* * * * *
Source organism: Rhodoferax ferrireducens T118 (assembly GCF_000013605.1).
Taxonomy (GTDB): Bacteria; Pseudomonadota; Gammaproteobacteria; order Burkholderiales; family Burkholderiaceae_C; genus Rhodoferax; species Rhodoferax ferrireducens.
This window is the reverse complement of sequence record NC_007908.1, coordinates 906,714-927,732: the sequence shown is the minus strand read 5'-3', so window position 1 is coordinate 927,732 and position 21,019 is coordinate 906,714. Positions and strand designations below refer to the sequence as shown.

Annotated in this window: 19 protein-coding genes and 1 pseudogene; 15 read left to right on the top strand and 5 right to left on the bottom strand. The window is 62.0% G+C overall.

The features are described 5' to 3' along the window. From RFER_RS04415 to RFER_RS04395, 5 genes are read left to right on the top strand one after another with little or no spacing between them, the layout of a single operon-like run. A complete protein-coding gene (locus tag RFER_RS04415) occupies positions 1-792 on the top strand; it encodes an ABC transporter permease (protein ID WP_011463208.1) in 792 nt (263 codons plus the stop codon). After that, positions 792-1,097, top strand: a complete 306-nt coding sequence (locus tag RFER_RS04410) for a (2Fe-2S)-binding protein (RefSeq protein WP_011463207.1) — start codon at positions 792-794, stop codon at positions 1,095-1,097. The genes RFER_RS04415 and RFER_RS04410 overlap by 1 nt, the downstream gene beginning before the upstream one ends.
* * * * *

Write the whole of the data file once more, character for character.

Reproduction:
Source organism: Rhodoferax ferrireducens T118 (assembly GCF_000013605.1).
Taxonomy (GTDB): Bacteria; Pseudomonadota; Gammaproteobacteria; order Burkholderiales; family Burkholderiaceae_C; genus Rhodoferax; species Rhodoferax ferrireducens.
This window is the reverse complement of sequence record NC_007908.1, coordinates 906,714-927,732: the sequence shown is the minus strand read 5'-3', so window position 1 is coordinate 927,732 and position 21,019 is coordinate 906,714. Positions and strand designations below refer to the sequence as shown.

Annotated in this window: 19 protein-coding genes and 1 pseudogene; 15 read left to right on the top strand and 5 right to left on the bottom strand. The window is 62.0% G+C overall.

The features are described 5' to 3' along the window. From RFER_RS04415 to RFER_RS04395, 5 genes are read left to right on the top strand one after another with little or no spacing between them, the layout of a single operon-like run. A complete protein-coding gene (locus tag RFER_RS04415) occupies positions 1-792 on the top strand; it encodes an ABC transporter permease (protein ID WP_011463208.1) in 792 nt (263 codons plus the stop codon). After that, positions 792-1,097, top strand: a complete 306-nt coding sequence (locus tag RFER_RS04410) for a (2Fe-2S)-binding protein (RefSeq protein WP_011463207.1) — start codon at positions 792-794, stop codon at positions 1,095-1,097. The genes RFER_RS04415 and RFER_RS04410 overlap by 1 nt, the downstream gene beginning before the upstream one ends.